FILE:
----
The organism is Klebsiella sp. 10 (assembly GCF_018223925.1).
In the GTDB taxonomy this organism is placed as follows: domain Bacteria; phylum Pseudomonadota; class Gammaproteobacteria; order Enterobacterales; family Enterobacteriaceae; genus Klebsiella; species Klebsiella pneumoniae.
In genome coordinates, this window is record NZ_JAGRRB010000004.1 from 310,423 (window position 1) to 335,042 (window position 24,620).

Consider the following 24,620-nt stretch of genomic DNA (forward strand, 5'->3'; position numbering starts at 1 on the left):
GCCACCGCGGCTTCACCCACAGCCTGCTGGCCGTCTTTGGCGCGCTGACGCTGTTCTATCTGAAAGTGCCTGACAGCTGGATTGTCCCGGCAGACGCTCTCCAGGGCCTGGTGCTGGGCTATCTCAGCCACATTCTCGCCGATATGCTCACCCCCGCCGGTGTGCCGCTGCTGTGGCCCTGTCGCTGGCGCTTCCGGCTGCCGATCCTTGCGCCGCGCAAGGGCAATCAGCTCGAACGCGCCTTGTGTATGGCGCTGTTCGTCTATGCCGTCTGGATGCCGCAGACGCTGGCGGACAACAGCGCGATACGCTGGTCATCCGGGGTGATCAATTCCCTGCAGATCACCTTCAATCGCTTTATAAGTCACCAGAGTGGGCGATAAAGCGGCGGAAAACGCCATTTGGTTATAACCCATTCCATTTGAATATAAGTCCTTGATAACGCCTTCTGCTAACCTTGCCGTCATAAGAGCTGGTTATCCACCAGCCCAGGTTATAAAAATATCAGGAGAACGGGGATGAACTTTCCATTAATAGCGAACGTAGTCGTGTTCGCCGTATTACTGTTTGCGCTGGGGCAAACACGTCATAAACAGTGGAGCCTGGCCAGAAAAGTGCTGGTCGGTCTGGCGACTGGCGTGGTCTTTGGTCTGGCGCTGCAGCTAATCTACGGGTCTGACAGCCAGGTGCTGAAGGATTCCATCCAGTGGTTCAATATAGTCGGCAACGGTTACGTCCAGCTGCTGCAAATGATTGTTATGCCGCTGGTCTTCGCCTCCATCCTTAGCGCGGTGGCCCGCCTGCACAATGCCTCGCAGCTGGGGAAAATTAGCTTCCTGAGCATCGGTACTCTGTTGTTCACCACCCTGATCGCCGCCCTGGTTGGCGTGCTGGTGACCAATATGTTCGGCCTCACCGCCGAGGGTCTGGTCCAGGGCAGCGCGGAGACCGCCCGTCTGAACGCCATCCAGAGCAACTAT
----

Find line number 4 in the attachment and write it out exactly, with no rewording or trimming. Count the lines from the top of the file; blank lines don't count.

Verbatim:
Consider the following 24,620-nt stretch of genomic DNA (forward strand, 5'->3'; position numbering starts at 1 on the left):